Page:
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Discussion Starter · #1 ·
im looking to buy a gun for street protection. I live in Philly and its just to dangerous anymore....especially when i go out alone, which i like to do alot.

Im looking for the "perfect" gun. Something DEPENDABLE and small that can easily be concealed, but also with great accuracy and power. This way, if i ever (hopefully not) have to use it, it will be effective.

Any reccomendations?
 

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I don’t know your size but a Glock 33 would be ideal as to conceal-ability, accuracy and power. It is a subcompact in 357 sig. Which is basically a .40 case necked down to a 9mm. It is very fast and has a lot of knock down power. This caliber is the issue weapon for the Texas DPS. I have a full size version and love it.
I hope this helps.
 

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According to what you're looking for, there is no "perfect" gun.

A small, easily concealed pistol will not be as accurate as a large, difficult to conceal pistol. A longer sight radius makes your first shot better, and a heavier pistol reduces the recoil, making any follow-up shots quicker and better.

Some other folks may have different opinions, but "DEPENDABLE", as you put it, means a DA revolver to me. You have just made it harder to conceal, as wheelguns aren't as flat as bottom feeders.

Here's what's important.... get something you feel comfortable with. Do NOT buy a cheap firearm (cheap, by the way, does not mean the same thing as inexpensive) - get a known, respected brand of firearm... Colt, Ruger, Smith & Wesson, SIG, Glock...... NO JUNK - your life isn't worth trying to save a few bucks.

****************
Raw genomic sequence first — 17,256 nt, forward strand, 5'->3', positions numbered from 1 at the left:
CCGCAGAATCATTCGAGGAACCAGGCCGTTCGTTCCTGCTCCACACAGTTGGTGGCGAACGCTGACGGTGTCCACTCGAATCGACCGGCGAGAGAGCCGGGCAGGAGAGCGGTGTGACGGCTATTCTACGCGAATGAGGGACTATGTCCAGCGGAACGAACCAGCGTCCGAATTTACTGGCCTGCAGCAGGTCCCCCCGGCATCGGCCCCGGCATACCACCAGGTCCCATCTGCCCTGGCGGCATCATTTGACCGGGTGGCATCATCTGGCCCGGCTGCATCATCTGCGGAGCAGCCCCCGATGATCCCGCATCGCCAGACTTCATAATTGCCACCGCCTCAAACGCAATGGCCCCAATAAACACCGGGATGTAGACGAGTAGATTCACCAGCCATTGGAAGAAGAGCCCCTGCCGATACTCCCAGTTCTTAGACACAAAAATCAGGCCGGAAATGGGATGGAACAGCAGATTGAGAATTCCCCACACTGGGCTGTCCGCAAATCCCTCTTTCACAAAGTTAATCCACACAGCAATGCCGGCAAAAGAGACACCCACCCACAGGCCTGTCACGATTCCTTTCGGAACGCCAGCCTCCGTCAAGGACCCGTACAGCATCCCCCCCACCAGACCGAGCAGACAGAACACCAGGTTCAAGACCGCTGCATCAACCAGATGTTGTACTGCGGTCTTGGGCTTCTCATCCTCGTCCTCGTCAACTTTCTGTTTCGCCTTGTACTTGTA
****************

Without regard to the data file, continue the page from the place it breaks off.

Once you have it, take a good defensive handgun course, and practice, practice, practice.
 

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I've got a glock 39 - I believe its the same dimensions as the glock 33 that rev recommended above, but its the 45 GAP which by the way only holds 6 +1 instead of the 9 +1 of the 33.

It really is comfortable to wear and pretty easy to conceal.
 
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Discussion Starter · #5 ·
hows the glock 26/27....they look REAL EASY to conceal. they're so small (pictures),that they look like a toy.
 

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Sig Sauer model 239 in .40 caliber meets everyone of your criteria.
 

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Seems like Glock recommendations dominate - though all the advice is good. I'll add another Glock to the mix - the model 36. One of their mini-sized guns, it is a .45ACP six shot. It has been accurate out to 25 yds. with every ammo that I have tried in it, from Wolf ball to Silvertips to Winchester Ball to Remington GS and Federal Ball.
Though....given the guns mentioned here already, everyone could probably say the same.
Pete
 

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Mike, I think you know there is no right answer to your question. There are many, many choices out there and what is perfect for me or one of the other members of this forum may not work well for you.

There are several possibilities listed in reply to your question. I would recommend two things. First, visit a couple gunshops. Find one that has a good selection and an owner or counterman who shows an interest and is willing to spend time with you helping you make a good choice. These guys love this stuff; that's why they do it. Maybe the store even has access to a firing range--many do. Second, find a shooting club or range. Clint Smith (Thunder Ranch) has said, "If people who bought pistols for concealed carry would just shoot a minimum of 500 rounds a year..." Most people who own defensive handguns do not shoot them with any regularity--do not be one of those. Finally, if you can afford it. Get some quality training. In your part of the country, I think you can get to one of Massad Ayoob's, Smith and Wesson's or (I think) Surefire's training sessions. Good luck.